Date of Award:

Summer 7-2017

Document Type:

Dissertation

Degree Name:

Doctor of Philosophy (PhD)

Department:

Education

Advisor/Chair:

Sylvia Read

Co-Advisor/Chair:

Amy Alexandra Wilson

Third Advisor:

Cindy Jones

Abstract

The Central Utah Writing Project (CUWP) was created in 2009 and, following the National Writing Project's model of professional development, has held a 3- or 4-week summer institute each subsequent year. This training includes collaborative, constructivist, teacher-led training to improve the teaching of writing in schools. Multiple qualitative and quantitative studies have shown the effectiveness of this professional development in the language arts classroom. This multiple-case study of four secondary teachers, whose individual content areas lie outside English or language arts (math, music, science, and social studies), used data from interviews, observations, and artifacts to provide a description of each case and how each teacher has personally and professionally incorporated the training gained from the CUWP. The study also synthesized common themes across the cases. These themes, necessary for professional development included a participant's personal interpretation of the experience (phenomenon) construction of one's own learning, active learning/ participation in the professional development, the inclusion of authentic tasks, collaborative support community, inclusion of prior knowledge and/or experience, self-efficacy regarding one's own writing and the teaching of writing, motivation as a teacher, motivation as a student, scaffolded modeling, teacher expertise in professional development, and the use of writing in the content area. In short, the study investigates how the CUWP summer institute influences the attitudes and classroom writing practices of teachers whose primary content area is not English or language arts. Results showed that only one of the case studies changed their attitudes about writing from neutral to positive. The other three already possessed positive attitudes toward the use of and the teaching of writing in their own classrooms. All four participants changed their classroom practices as a result of participating in the CUWP summer institute and also deemed the results on student performance beneficial. Each of the four constructed a separate takeaway that they implemented in their respective classrooms.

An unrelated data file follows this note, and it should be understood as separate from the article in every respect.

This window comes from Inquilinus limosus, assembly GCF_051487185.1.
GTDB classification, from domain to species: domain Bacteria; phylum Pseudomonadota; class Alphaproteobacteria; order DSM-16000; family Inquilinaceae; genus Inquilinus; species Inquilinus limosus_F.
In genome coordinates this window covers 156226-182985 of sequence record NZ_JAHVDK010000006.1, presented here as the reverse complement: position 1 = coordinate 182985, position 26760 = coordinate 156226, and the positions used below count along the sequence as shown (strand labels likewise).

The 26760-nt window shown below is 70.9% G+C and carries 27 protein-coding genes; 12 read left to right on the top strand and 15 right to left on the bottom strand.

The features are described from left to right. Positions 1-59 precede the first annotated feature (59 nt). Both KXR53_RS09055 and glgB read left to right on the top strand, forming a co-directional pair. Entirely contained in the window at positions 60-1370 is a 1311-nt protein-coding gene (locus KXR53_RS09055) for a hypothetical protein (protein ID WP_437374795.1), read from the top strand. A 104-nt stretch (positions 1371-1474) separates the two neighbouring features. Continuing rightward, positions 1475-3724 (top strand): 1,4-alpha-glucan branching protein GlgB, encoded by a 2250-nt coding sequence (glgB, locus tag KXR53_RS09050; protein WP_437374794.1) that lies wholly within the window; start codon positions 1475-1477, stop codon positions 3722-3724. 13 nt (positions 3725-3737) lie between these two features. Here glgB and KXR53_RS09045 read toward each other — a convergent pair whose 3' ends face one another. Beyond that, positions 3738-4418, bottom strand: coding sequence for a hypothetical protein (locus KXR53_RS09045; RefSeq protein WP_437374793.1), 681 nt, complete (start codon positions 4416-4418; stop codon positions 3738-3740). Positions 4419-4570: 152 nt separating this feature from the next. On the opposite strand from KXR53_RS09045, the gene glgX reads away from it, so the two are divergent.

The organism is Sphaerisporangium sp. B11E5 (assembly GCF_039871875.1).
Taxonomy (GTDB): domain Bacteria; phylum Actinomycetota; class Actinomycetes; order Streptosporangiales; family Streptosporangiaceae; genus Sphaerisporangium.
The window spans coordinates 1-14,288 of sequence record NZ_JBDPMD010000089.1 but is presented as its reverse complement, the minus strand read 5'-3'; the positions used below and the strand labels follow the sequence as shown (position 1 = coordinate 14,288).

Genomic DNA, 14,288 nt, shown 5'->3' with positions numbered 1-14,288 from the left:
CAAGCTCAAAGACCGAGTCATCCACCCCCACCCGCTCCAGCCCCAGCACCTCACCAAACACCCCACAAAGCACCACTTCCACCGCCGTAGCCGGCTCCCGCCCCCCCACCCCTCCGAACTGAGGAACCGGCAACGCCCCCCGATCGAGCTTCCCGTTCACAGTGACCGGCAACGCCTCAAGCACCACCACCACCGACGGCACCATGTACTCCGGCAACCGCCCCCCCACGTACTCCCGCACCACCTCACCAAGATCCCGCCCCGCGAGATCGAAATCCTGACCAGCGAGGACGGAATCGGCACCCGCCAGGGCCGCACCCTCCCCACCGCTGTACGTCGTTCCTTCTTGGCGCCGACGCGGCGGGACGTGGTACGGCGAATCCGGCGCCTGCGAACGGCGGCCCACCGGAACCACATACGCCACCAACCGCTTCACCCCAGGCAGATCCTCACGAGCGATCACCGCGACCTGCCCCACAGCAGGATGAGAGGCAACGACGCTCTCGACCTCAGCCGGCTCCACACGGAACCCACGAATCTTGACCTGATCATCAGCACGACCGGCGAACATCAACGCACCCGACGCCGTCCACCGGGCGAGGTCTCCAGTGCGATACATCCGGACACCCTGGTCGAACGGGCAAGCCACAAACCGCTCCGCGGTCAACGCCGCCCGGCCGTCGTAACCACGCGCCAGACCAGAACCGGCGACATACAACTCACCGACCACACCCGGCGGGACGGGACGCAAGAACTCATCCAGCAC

Checksum

16c691e1f2aa354d1f6049b89fb4fa56

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